There is evidence that prenatal stress and smoking during pregnancy both independently increase the risk of offspring psychopathology. Here we examine whether increased levels of self-reported stress is associated with increased smoking in a population of pregnant women, and whether prenatal smoking is associated with offspring psychiatric diagnoses independent of prenatal stress exposure.
Using a longitudinal birth cohort, we used ordered logistic regressions to examine associations between maternal stress and smoking during pregnancy. We then used logistic regression analyses to examine associations between prenatal smoking and later offspring psychiatric disorders.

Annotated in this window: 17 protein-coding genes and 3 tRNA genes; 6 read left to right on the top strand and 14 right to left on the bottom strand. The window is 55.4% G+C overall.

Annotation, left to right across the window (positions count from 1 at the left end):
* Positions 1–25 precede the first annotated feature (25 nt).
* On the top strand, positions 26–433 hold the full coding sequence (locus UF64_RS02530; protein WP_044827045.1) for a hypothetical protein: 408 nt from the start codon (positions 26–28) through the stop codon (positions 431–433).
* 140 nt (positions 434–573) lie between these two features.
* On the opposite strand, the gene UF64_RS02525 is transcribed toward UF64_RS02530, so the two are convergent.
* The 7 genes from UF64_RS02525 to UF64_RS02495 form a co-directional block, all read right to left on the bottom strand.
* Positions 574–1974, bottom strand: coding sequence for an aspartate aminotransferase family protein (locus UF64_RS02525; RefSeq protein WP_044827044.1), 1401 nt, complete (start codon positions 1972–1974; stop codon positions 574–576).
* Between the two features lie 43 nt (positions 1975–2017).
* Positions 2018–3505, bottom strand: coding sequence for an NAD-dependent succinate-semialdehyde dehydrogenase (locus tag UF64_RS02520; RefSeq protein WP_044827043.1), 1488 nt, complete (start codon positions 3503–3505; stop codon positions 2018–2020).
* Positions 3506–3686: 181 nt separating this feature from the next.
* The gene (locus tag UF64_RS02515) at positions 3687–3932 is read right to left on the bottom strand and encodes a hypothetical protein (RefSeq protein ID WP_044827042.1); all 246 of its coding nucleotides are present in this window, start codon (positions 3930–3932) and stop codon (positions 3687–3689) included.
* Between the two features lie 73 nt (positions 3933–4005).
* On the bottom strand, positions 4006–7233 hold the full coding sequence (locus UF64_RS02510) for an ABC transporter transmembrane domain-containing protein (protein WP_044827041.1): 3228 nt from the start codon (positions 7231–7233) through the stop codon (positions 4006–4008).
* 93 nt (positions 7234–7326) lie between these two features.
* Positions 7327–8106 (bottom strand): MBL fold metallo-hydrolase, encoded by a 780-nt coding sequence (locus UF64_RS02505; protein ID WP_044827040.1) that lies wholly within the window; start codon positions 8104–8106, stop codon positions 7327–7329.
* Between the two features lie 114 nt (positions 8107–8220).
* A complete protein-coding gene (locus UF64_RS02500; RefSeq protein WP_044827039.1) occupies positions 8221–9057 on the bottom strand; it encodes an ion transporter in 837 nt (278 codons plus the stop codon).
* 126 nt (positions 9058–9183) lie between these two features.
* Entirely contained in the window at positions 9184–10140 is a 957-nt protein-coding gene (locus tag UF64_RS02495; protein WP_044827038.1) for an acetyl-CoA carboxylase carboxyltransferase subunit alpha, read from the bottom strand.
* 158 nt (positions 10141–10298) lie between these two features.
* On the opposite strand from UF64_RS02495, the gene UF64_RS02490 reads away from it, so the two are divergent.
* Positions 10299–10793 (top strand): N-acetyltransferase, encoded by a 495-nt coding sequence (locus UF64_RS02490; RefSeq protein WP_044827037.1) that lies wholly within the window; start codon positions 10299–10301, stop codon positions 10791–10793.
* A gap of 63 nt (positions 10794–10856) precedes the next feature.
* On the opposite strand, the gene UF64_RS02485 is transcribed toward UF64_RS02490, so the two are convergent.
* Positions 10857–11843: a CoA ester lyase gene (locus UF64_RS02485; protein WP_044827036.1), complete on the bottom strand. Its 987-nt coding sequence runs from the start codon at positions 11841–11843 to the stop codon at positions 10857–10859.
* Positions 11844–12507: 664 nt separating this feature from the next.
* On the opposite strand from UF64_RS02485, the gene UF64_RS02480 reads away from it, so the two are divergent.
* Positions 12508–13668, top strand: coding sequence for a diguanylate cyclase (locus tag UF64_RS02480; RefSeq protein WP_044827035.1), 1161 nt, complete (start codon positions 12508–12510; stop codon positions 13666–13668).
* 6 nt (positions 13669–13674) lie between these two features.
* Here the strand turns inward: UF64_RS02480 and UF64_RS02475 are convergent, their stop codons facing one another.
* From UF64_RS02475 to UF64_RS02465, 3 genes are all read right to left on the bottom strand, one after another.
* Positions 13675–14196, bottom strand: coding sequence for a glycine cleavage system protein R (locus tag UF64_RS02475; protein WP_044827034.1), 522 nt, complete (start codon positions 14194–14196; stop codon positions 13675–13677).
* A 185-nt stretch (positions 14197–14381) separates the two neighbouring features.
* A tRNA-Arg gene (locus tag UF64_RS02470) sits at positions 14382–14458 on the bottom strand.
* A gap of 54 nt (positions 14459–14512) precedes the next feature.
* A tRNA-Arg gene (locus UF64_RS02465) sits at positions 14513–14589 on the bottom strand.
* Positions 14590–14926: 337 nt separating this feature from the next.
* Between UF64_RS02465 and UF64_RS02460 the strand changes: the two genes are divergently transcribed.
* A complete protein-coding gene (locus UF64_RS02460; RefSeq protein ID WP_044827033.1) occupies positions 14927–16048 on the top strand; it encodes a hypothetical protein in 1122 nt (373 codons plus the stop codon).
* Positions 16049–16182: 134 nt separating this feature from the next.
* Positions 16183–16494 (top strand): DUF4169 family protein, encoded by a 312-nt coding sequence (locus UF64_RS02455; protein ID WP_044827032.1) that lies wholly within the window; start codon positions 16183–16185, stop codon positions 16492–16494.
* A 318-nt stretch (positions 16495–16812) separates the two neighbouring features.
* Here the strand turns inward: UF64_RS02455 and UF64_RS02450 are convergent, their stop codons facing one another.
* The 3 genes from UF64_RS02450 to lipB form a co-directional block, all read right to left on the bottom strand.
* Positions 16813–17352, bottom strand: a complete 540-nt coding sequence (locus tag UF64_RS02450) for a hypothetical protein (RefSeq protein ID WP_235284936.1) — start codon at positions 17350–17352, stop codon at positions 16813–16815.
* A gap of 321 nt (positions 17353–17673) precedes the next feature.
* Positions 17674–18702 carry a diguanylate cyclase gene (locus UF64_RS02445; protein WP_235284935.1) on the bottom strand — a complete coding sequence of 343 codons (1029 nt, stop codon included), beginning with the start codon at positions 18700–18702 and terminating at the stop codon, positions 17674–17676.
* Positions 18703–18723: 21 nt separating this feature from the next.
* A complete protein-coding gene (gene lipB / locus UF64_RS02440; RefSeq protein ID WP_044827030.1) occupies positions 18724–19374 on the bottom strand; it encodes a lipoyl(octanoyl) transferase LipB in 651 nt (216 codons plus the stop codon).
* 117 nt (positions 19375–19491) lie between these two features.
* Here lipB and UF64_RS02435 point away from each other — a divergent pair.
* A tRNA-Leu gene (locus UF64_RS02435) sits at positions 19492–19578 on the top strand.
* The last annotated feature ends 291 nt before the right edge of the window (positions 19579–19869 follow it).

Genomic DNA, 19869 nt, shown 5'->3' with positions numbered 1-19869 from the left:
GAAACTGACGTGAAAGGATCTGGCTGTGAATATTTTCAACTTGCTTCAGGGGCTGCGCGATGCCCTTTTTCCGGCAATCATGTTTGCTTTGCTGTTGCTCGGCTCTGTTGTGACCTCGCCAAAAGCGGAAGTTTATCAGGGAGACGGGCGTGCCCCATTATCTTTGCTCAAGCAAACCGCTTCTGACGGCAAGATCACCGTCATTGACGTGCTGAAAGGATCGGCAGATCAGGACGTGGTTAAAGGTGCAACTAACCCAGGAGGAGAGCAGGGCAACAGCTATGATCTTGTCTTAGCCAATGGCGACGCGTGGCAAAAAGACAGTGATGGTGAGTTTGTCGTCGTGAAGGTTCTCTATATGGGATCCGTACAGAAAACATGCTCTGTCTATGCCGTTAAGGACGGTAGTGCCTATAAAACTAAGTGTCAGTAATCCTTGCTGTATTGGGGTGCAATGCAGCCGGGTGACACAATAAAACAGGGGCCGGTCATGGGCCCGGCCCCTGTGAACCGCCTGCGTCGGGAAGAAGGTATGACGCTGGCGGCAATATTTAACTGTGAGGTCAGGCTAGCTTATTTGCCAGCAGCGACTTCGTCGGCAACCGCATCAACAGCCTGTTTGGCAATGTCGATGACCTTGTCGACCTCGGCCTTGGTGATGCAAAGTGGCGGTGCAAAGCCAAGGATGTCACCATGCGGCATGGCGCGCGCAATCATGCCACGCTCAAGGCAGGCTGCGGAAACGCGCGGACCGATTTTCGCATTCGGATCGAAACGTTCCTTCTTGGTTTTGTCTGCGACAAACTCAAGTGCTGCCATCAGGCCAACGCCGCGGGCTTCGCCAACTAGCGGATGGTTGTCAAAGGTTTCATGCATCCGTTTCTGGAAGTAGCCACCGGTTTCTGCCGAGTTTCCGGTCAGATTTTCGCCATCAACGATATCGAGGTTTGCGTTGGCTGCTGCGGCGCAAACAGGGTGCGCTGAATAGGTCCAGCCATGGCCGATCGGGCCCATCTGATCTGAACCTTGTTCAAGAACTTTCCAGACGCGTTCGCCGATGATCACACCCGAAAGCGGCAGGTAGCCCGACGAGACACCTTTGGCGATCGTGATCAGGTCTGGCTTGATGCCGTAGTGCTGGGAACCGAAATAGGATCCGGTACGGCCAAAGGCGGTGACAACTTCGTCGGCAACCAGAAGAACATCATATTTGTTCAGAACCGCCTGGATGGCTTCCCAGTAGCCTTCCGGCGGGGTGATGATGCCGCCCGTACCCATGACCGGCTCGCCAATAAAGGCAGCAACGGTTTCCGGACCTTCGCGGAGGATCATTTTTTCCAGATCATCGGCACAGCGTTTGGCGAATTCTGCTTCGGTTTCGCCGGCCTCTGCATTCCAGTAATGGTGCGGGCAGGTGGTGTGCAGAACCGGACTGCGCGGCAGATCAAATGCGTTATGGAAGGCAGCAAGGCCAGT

A dose–response relationship was found between maternally reported stress and smoking during pregnancy. Pregnant women reporting severe stress were more likely to smoke compared to both the moderate stress and no stress groups, and those reporting moderate stress were significantly more likely to smoke compared to the no stress group. Smoking more than 5 cigarettes daily during pregnancy increased the risk of offspring personality disorder (OR 3.08, 95% CI 1.60–5.94) as well as developing any Axis 1 psychiatric disorder, inclusive of mood, anxiety and psychotic disorders (OR 1.45, 95% CI 1.04–2.04). After adjusting for parental psychiatric history and maternal self-reported stress during pregnancy, associations between smoking more than 5 cigarettes daily when pregnancy and offspring personality (OR 2.58 95% CI 1.32–5.06) disorder remained.
Exposure to cigarette smoking during gestation could impact a child’s mental health. Smoking during pregnancy is a prime target for preventative interventions as unlike most other environmental risk factors, it is very amenable to change.